The film crew arrived this morning, right before I managed to sneak away and hide. They were very nice and polite and fun, and patient while I tried to answer questions. It was a nightmare, with me too anxious at first to even be able to think clearly, and then rambling storytelling, and then going completely blank when we got to the part about the actual youth project.

He asked me to tell about the youth project and my assignment, and I couldn’t even get it out.

Then when he asked what happened next, all I could think was my mom died.

That’s what happened, you know.

I introduced this huge project and got things started, and that’s when mom was killed.

So all the storytelling went mostly fine until we got to talking about the youth project, and then my mind just went blank.

It was embarrassing. They were patient. I didn’t cry, and I kept trying, but my goodness, when does that get better?

Otherwise, it was not as scary or hard as I thought it would be, and mostly I hope I said something helpful.

Also, Christy brought us an amazing lunch that was totally worth the whole experience.

What is important, I think, is that people get excited about genealogy and temple work and loving their families while they still have mortal time to do it well.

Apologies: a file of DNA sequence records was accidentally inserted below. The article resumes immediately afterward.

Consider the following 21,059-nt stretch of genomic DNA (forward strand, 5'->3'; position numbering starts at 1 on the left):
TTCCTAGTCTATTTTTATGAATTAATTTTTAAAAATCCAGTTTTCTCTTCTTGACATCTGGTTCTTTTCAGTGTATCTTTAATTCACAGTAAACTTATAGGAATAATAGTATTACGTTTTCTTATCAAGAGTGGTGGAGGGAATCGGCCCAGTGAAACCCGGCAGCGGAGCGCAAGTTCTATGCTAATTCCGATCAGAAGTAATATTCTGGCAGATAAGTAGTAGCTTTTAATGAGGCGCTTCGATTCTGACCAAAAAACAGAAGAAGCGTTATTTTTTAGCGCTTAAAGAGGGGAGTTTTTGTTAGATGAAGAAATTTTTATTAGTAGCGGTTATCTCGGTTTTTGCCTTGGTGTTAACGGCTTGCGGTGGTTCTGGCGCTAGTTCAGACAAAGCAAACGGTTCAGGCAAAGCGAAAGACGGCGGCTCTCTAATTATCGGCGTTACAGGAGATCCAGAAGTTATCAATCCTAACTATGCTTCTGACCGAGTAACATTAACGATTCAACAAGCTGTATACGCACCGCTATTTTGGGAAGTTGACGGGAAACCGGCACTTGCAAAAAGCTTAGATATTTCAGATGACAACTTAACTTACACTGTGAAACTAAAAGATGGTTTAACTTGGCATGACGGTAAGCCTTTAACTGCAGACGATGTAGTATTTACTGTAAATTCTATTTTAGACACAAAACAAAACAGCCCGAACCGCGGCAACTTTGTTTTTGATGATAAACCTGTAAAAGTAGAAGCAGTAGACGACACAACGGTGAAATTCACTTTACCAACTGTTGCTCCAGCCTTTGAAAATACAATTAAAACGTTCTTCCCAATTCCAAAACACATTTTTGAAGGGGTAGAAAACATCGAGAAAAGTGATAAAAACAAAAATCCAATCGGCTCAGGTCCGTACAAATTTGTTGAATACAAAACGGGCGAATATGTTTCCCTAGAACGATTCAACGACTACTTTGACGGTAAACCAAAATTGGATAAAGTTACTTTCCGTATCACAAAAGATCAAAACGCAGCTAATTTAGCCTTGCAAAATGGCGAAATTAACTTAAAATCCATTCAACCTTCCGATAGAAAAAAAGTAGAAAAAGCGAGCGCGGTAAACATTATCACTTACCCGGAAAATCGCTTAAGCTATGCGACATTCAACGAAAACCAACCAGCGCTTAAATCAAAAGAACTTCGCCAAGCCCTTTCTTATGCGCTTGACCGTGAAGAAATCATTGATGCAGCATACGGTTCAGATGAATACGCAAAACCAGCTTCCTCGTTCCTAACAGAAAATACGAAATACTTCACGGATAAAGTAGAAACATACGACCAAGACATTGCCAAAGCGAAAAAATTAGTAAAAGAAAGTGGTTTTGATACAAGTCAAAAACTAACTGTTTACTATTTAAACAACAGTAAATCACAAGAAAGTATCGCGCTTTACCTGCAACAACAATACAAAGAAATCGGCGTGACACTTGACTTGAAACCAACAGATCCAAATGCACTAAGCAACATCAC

What is important, I think, is that people realize serving a mission is possible.

What is important, I think, is that we did our best, and testified as we could, and shared our experience.

We tried, anyway.

And this crew was amazing with all their fancy toys and knowing how to do what they do.

I am excited to see the whole project put together!


Posted in LDS, Life permalink

About Emily

I am a member of The Church of Jesus Christ of Latter-day Saints since 2009. I serve as a Chaplain, and work as a counselor. I got bilateral cochlear implants in 2010, but will always love sign language. I choose books over television, and organics over processed. Nothing is as close to flying as ballroom dancing - except maybe running, when in the solo mood. I would rather be outside than anywhere else, especially at the river riding my bike or kayaking. PhD in Marriage and Family Therapy, and currently doing a post-doc in Jewish Studies and an MDiv in Pastoral Counseling. The best thing about Emily World is that it's always an adventure, even if (not so) grammatically precise. The only thing better than writing is being married to a writer. Nathan Christensen and I were married in the Oklahoma City temple on 13 October 2012, and have since fostered more than eighty-five children. We have adopted the six who stayed, and are totally and completely and helplessly in love with our family. Nathan writes musical theater, including "Broadcast" (a musical history of the radio) and an adaption of Lois Lowry's "The Giver". He served his mission in South Korea, has taught song-writing in New York City public schools, and worked as a theater critic for a Tucson newspaper. This is not an official Web site of The Church of Jesus Christ of Latter-day Saints.

Comments are closed.